As I write this letter, the liturgical design team is preparing to begin work to install the new altar. In our original plans, we were only going to modify the altar, enlarging the mensa (the top). As we progressed it became apparent that would not be feasible. The liturgical designers, the original design company who manufactured the liturgical furniture for the church, our marble supplier, and several other companies, looked literally around the world and could not find any stone that would prove to be a suitable match to our stone. It was actually funny that during the search some of the various people called some of the same sources looking for the stone! As it happened, it was decided that it would be best to move the matching pieces from the Church to the Chapel and keep the set together. As the pieces were re-located to the Chapel everyone was pleased with how well they fit the space and looked like they were made for the space.
In the process of trying to figure out what to do next, the Building/Design Committee made up of parishioners (Sofia Fonseca, Don Meeks, Steve Pierce, Gerry Meneilly, Caroline Albee and Pete and Kathy Gandolfo) and our consultants (Rohn Design Associates, Turner Duran Architects) settled upon a solution that seemed like divine intervention. On the parish pilgrimage to the Holy Land, a number of pilgrims noted how similar the native limestone in some of the Churches in the Holy Land was to the Texas/Mexican stone that we were using in our Church. We mentioned this to our marble supplier in Italy and then the race was on. They were able to find the stone in Israel, in a quarry just outside of Jerusalem. Samples of this “Jerusalem Gold” were obtained and shipped to Houston and Carrara, Italy to be examined. As it turned out, this beautiful Jerusalem stone was found to be a beautiful fit for our Church. The new liturgical furniture (altar, ambo, tabernacle throne and baptismal font) are all constructed with this stone quarried just a few miles outside of Jerusalem; the physical location of the Last Supper/First Eucharist and the Death and Resurrection of Jesus.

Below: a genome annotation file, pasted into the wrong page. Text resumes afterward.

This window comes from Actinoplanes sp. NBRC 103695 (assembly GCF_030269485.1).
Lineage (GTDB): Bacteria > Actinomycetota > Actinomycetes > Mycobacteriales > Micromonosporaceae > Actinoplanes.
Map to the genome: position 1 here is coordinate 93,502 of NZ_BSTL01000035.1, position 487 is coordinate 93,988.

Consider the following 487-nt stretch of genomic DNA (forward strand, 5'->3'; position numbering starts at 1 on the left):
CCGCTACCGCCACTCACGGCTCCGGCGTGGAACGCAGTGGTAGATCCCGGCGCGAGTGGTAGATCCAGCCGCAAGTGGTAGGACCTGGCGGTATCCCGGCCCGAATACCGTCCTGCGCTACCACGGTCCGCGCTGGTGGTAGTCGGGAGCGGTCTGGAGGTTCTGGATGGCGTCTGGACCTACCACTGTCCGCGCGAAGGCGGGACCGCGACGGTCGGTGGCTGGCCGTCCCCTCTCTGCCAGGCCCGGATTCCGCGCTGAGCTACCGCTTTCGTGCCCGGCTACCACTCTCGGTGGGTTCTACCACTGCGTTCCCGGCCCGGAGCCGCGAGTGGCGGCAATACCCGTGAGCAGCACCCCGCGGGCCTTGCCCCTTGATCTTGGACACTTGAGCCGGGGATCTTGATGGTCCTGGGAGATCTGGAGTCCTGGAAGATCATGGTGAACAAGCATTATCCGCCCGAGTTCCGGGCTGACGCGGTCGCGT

You will notice that as these pieces go in, we will use the ambo (pulpit) and the tabernacle throne and the baptismal font. We will not use the new altar. We will continue to use the portable temporary altar that we have used during the remodeling and construction. The reason for this is that a permanent altar should not be used until it is consecrated by a bishop. We will have the altar dedicated and blessed by Cardinal DiNardo on the Solemnity of the Annunciation of The Lord on Saturday, March 25.
The Church prays and believes that Christ is “the priest, victim and altar of sacrifice”. The Letter to the Hebrews asserts that Jesus is not only the victim and priest of sacrifice but that he is also the living altar of sacrifice to God the Father. The Church teaches that Jesus offered the sacrifice of his body and blood on the “altar of the cross” at Calvary and on the night before, at the banquet of the Eucharist. The altar is a table of sacrifice and the paschal banquet. In every Catholic Church, the altar is a sign of Christ, it “is the center of the thanksgiving perfected in the Eucharist” and the focal point for the life of the community. Within the altar, the Church, as a sign of honor and respect for God’s working in the lives of his followers, also encourages that relics of the martyrs and saints be placed in the altar when possible. It is not the relics that makes the altar special, it is the sacrifice that takes place on the altar. Yet, the relics give testimony to the witness of the sacrifice of the saints who joined their lives to the sacrifice of Christ, crucified. The relics of the saints for the new altar will be placed in the altar during the Rite of Dedication in March; which saints’ relics has not yet been decided.
During the Rite of Dedication of the Altar, you will notice that there are familiar actions that take place. The altar will be washed with Holy Water, it will be anointed with Sacred Chrism and then it will be incensed and clothed with “sacred clothing”, adorned with candles and flowers and finally, the Eucharist celebrated. These actions should remind one of the Rites of Initiation of a Christian (Baptism, Confirmation and the Eucharist). They should also remind us of our journey with Christ throughout our pilgrimage with Him.
More to come! Keep praying and be holy!
In Pace Christi,
Fr. Troy Gately